Background Increasing evidence supports the use of magnetic resonance imaging (MRI)-ultrasound fusion-targeted prostate biopsy (MRF-TB) to improve the detection of clinically significant prostate cancer (PCa) while limiting detection of indolent disease compared to systematic 12-core biopsy (SB). Objective To compare MRF-TB and SB results and investigate the relationship between biopsy outcomes and prebiopsy MRI. Design, setting, and participants Retrospective analysis of a prospectively acquired cohort of men presenting for prostate biopsy over a 26-mo period. A total of 601 of 803 consecutively eligible men were included. Interventions All men were offered prebiopsy MRI and assigned a maximum MRI suspicion score (mSS). Men with an MRI abnormality underwent combined MRF-TB and SB. Outcomes Detection rates for all PCa and high-grade PCa (Gleason score [GS] ≥7) were compared using the McNemar test. Results and limitations MRF-TB detected fewer GS 6 PCas (75 vs 121; p < 0.001) and more GS ≥7 PCas (158 vs 117; p < 0.001) than SB. Higher mSS was associated with higher detection of GS ≥7 PCa (p < 0.001) but was not correlated with detection of GS 6 PCa. Prediction of GS ≥7 disease by mSS varied according to biopsy history. Compared to SB, MRF-TB identified more GS ≥7 PCas in men with no prior biopsy (88 vs 72; p = 0.012), in men with a prior negative biopsy (28 vs 16; p = 0.010), and in men with a prior cancer diagnosis (42 vs 29; p = 0.043). MRF-TB detected fewer GS 6 PCas in men with no prior biopsy (32 vs 60; p < 0.001) and men with prior cancer (30 vs 46; p = 0.034). Limitations include the retrospective design and the potential for selection bias given a referral population. Conclusions MRF-TB detects more high-grade PCas than SB while limiting detection of GS 6 PCa in men presenting for prostate biopsy. These findings suggest that prebiopsy multiparametric MRI and MRF-TB should be considered for all men undergoing prostate biopsy. In addition, mSS in conjunction with biopsy indications may ultimately help in identifying men at low risk of high-grade cancer for whom prostate biopsy may not be warranted. Patient summary We examined how magnetic resonance imaging (MRI)-targeted prostate biopsy compares to traditional systematic biopsy in detecting prostate cancer among men with suspicion of prostate cancer. We found that MRI-targeted biopsy detected more high-grade cancers than systematic biopsy, and that MRI performed before biopsy can predict the risk of high-grade cancer.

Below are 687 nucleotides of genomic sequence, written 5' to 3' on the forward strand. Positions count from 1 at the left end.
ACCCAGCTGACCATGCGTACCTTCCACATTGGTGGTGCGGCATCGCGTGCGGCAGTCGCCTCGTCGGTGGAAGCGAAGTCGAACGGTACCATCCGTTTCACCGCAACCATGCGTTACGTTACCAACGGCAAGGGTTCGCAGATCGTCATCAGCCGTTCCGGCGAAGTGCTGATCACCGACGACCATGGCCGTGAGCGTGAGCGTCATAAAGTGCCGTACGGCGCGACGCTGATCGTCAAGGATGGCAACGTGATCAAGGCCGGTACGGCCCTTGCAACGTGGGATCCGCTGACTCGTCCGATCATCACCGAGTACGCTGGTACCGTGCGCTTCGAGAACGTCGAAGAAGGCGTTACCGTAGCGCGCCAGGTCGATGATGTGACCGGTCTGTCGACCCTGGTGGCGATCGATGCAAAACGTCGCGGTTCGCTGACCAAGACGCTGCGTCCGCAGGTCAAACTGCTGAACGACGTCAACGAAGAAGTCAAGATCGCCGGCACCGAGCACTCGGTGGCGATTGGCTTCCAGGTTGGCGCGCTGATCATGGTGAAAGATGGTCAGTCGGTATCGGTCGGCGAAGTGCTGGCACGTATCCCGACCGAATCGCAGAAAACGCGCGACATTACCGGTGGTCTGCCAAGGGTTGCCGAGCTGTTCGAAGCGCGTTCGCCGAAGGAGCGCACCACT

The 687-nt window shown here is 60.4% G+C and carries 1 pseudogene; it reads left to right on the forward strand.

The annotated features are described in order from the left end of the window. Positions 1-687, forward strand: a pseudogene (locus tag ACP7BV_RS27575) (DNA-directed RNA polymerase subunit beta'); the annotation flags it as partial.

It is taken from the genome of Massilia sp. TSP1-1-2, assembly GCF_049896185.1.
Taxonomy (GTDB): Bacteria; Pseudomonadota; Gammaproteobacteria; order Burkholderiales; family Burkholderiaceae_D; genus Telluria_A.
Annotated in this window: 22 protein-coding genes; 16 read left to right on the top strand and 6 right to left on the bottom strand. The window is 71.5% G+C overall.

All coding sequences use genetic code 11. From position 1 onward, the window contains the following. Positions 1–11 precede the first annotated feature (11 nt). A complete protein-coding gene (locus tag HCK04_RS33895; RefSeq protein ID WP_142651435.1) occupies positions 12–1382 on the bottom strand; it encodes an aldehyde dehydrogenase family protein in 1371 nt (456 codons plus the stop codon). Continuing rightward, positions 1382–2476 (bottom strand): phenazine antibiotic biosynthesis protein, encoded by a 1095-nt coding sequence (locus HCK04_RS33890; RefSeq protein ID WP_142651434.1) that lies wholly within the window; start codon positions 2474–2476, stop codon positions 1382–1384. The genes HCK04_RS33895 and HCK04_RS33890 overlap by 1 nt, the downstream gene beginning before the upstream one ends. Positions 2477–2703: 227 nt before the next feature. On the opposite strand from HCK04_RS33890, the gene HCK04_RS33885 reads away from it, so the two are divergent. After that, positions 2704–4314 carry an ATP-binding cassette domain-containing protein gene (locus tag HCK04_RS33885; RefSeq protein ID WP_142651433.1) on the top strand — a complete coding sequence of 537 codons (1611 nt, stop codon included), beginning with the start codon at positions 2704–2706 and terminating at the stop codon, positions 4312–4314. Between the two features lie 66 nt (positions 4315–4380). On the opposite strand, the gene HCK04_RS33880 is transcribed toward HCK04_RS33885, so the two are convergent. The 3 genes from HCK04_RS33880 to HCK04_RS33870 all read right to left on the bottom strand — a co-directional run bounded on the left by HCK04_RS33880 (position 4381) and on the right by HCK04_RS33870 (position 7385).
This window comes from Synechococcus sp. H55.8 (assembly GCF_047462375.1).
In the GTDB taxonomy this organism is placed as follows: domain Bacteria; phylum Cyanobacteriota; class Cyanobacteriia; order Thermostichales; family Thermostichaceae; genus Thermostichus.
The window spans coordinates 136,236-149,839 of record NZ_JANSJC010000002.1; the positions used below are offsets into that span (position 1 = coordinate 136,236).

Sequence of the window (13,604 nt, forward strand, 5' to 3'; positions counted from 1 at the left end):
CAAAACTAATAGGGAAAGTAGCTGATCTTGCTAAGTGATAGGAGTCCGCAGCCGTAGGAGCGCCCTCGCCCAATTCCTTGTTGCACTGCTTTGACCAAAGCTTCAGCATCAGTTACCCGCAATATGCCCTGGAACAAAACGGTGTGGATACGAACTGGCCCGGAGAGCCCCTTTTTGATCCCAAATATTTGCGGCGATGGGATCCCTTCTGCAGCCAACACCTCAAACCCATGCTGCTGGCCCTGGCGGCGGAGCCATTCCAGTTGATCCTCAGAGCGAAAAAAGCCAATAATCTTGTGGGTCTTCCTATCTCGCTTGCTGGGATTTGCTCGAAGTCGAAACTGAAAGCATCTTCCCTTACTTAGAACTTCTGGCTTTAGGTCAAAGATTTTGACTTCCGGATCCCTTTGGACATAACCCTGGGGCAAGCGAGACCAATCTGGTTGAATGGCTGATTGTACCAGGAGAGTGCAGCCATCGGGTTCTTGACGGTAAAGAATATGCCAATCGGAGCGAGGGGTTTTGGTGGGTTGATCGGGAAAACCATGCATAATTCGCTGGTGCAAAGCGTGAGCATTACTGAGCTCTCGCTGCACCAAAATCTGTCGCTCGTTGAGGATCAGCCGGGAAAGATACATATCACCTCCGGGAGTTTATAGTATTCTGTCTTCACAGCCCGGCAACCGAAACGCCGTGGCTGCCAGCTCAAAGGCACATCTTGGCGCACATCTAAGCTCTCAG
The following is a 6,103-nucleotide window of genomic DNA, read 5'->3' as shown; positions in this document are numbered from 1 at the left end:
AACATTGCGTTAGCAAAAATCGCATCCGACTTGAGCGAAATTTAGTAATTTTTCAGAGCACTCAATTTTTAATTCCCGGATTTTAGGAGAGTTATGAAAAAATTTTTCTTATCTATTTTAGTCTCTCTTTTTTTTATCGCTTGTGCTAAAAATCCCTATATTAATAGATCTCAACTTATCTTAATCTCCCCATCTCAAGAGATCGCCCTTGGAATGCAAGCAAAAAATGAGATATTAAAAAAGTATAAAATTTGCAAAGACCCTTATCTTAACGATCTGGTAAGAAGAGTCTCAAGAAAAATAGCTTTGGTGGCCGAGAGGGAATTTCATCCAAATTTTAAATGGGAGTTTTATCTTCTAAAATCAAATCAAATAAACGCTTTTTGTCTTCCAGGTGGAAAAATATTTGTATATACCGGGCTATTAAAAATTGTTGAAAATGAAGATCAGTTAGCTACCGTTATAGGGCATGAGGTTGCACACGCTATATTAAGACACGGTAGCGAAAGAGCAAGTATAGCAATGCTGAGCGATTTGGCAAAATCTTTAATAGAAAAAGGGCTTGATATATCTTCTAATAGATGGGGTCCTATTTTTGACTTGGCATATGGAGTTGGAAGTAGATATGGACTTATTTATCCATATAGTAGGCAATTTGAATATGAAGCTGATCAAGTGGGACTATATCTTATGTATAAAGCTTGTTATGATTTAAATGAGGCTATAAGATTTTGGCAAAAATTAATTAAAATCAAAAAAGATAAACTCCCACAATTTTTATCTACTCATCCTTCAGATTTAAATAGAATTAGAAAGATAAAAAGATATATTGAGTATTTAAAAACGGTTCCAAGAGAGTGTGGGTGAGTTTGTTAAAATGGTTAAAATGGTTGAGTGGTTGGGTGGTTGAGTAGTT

- Magnetic resonance imaging-targeted prostate biopsy
- Magnetic resonance imaging-ultrasound fusion
- Prostate biopsy
- Prostate cancer
- Prostate magnetic resonance imaging
ASJC Scopus subject areas